ARNOLD BAX - BAX Violin Sonatas 2- Reviewed by Graham Parlett THE SIR ARNOLD BAX WEB SITE Last Modified December 18, 2007 Bax: Works for Violin and Piano, volume 2: Violin Sonata No.2, Ballad, Legend, Sonata in G minor, Sonata in F major. Laurence Jackson (violin), Ashley Wass (piano). Recorded at Potton Hall, Westleton, Suffolk, 4 December 2004 (tracks 1-4); 1-4 December 2005 (tracks 5-9). Naxos CHAN 8.570094. Duration: 73:30. Having been much impressed by the first volume in this series, I am pleased to report that volume 2 is fully up to the same high standard. Jackson and Wass play with a rare understanding of Bax’s music and offer insights into these scores that are not revealed in rival recordings. The CD opens with the dark and restless Second Sonata of 1915, revised in 1921. The players’ scrupulous attention to detail is revealed in the opening page in which the sonata’s principal motif (also used in the tone-poem November Woods) is first announced. The second of the four linked movements, entitled ‘The Grey Dancer in the Twilight’, has just the right pace, and the players make the most of the long and expressive slow movement before plunging into the headstrong finale, which starts in the unusual time signature of 11/4. All in all an excellent performance, better than the Chandos and ASV versions and rivalled only by Tasmin Little and Martin Roscoe on the GSN label (coupled with Elgar’s Violin Sonata). Both the Legend of 1915 and the Ballad of 1916 have been recorded twice before: by Henry Holst and Frank Merrick on a long-deleted LP and by Robert Gibbs and Mary Wu on an ASV CD. They are both dark scores, reflecting the times in which they were written, and these new versions bring out their restless quality better than the earlier ones. The one-movement Sonata in G minor (1901), which Bax wrote at the age of eighteen, has been recorded once before, again by Gibbs and Wu on the ASV disc, but this new version takes an altogether livelier view of the unpublished score. The work is well constructed and contains some attractive melodic material, especially the memorable second subject. A student work it may be, but both players tackle it as if it were a great masterpiece and fully justify its resurrection, though, as in the case of the early Trio in One Movement, Sir Arnold himself would probably have been horrified at the idea of his juvenile thoughts being heard by the public. The final work on this splendid disc is the Sonata in F, which was written in 1928 but never played in this form until his centenary year (1983); he later arranged it as the Nonet (or Nonett, the German spelling, as the manuscript and the first printed edition have it). The only rival version of the piece is again by Robert Gibbs and Mary Wu on ASV, but this new performance is much livelier, making us forget the music in its more familiar incarnation. For what it is worth, I compared the timings of all the works on this CD and found that every single movement was played faster than in the ASV versions. In short, another winner from Jackson and Wass: first-rate performances, extremely well recorded, and with notes by a certain Lewis Foreman. Having disliked the Victorian watercolour on the front of Ashley Wass’s last disc (the two-piano music), I am glad to see an attractive photograph of the Donegal coast on this issue: much more appropriate. Grateful thanks once again to Naxos for their obvious confidence in the selling power of Bax’s music.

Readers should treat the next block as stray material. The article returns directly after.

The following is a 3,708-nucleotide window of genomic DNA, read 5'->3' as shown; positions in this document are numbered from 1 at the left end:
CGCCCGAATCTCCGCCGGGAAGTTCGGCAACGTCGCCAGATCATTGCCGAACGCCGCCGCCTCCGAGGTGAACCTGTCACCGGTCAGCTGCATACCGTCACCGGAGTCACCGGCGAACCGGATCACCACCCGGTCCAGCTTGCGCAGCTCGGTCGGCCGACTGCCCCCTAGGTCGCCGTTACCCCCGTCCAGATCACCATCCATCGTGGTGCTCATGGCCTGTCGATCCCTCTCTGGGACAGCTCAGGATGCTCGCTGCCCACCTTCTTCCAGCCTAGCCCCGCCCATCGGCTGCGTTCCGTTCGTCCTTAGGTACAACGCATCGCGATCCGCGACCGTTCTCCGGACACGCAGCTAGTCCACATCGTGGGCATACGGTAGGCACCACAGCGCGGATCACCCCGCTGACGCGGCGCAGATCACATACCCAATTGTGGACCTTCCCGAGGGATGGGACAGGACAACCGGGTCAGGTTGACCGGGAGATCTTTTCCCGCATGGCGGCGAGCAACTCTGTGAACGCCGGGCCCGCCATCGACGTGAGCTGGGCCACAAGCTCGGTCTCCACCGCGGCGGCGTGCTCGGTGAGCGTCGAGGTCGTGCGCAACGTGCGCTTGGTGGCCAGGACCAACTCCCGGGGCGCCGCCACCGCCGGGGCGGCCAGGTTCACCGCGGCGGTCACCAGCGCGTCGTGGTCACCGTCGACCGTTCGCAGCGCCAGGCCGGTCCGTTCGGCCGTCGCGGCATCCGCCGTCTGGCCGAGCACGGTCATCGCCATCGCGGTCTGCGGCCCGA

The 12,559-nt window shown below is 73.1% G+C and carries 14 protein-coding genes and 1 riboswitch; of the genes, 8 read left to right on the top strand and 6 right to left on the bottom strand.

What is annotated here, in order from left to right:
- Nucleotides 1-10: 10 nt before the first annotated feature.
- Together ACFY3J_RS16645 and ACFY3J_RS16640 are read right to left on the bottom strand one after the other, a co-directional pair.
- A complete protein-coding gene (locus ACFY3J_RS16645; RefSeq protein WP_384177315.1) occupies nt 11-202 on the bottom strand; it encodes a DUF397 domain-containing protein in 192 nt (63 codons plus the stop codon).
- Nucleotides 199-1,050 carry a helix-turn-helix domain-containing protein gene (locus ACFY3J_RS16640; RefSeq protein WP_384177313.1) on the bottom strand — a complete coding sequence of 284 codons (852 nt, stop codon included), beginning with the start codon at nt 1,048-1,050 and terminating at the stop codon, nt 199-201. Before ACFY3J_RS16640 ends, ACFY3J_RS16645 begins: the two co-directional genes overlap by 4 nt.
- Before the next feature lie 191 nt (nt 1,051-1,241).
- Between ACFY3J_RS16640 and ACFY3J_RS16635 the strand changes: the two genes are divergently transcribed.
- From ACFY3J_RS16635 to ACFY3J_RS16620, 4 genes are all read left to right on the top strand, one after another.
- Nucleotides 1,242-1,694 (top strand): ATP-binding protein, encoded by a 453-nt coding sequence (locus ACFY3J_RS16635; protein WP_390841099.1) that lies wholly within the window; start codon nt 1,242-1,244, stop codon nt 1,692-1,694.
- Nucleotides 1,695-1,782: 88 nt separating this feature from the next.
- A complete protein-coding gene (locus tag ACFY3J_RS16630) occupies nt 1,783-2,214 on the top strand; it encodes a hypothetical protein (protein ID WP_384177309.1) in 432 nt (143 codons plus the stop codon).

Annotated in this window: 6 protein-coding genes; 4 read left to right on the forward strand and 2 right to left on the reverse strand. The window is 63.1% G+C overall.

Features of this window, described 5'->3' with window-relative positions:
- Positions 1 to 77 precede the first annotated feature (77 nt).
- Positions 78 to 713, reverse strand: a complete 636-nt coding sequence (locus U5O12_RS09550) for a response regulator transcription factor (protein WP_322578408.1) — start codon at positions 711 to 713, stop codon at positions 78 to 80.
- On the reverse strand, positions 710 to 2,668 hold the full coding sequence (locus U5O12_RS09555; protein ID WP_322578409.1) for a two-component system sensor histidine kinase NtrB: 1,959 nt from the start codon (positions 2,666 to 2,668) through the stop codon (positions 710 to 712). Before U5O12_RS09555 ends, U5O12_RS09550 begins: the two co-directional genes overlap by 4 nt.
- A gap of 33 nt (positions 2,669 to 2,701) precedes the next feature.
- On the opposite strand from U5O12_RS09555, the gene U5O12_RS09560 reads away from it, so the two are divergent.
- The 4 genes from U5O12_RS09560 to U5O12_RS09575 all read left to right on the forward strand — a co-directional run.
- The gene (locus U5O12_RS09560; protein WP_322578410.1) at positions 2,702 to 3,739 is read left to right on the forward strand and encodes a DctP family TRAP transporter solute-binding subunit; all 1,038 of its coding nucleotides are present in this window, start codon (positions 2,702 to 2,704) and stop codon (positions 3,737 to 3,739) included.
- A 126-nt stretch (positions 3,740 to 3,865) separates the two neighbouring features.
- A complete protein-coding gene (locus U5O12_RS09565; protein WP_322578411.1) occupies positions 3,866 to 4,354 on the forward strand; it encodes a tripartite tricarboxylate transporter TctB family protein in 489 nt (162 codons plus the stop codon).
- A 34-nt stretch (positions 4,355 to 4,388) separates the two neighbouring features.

Copyright © 2007 Graham Parlett